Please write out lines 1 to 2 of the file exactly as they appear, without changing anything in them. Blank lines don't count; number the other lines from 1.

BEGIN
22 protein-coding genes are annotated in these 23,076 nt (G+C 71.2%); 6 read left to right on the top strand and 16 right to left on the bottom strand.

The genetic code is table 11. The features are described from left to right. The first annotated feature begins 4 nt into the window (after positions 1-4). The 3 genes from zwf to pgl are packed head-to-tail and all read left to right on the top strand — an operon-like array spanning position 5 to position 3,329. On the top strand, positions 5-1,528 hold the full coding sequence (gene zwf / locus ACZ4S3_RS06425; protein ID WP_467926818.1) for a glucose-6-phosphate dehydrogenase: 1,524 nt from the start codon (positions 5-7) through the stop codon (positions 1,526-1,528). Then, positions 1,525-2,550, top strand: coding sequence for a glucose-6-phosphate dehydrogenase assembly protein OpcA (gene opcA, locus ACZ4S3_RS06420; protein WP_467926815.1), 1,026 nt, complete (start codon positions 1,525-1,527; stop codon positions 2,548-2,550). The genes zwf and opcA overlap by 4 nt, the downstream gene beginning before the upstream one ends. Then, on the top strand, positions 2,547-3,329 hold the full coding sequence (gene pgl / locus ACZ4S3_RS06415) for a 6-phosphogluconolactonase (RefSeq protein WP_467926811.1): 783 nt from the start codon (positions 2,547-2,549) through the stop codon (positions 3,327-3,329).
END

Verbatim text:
22 protein-coding genes are annotated in these 23,076 nt (G+C 71.2%); 6 read left to right on the top strand and 16 right to left on the bottom strand.

The genetic code is table 11. The features are described from left to right. The first annotated feature begins 4 nt into the window (after positions 1-4). The 3 genes from zwf to pgl are packed head-to-tail and all read left to right on the top strand — an operon-like array spanning position 5 to position 3,329. On the top strand, positions 5-1,528 hold the full coding sequence (gene zwf / locus ACZ4S3_RS06425; protein ID WP_467926818.1) for a glucose-6-phosphate dehydrogenase: 1,524 nt from the start codon (positions 5-7) through the stop codon (positions 1,526-1,528). Then, positions 1,525-2,550, top strand: coding sequence for a glucose-6-phosphate dehydrogenase assembly protein OpcA (gene opcA, locus ACZ4S3_RS06420; protein WP_467926815.1), 1,026 nt, complete (start codon positions 1,525-1,527; stop codon positions 2,548-2,550). The genes zwf and opcA overlap by 4 nt, the downstream gene beginning before the upstream one ends. Then, on the top strand, positions 2,547-3,329 hold the full coding sequence (gene pgl / locus ACZ4S3_RS06415) for a 6-phosphogluconolactonase (RefSeq protein WP_467926811.1): 783 nt from the start codon (positions 2,547-2,549) through the stop codon (positions 3,327-3,329).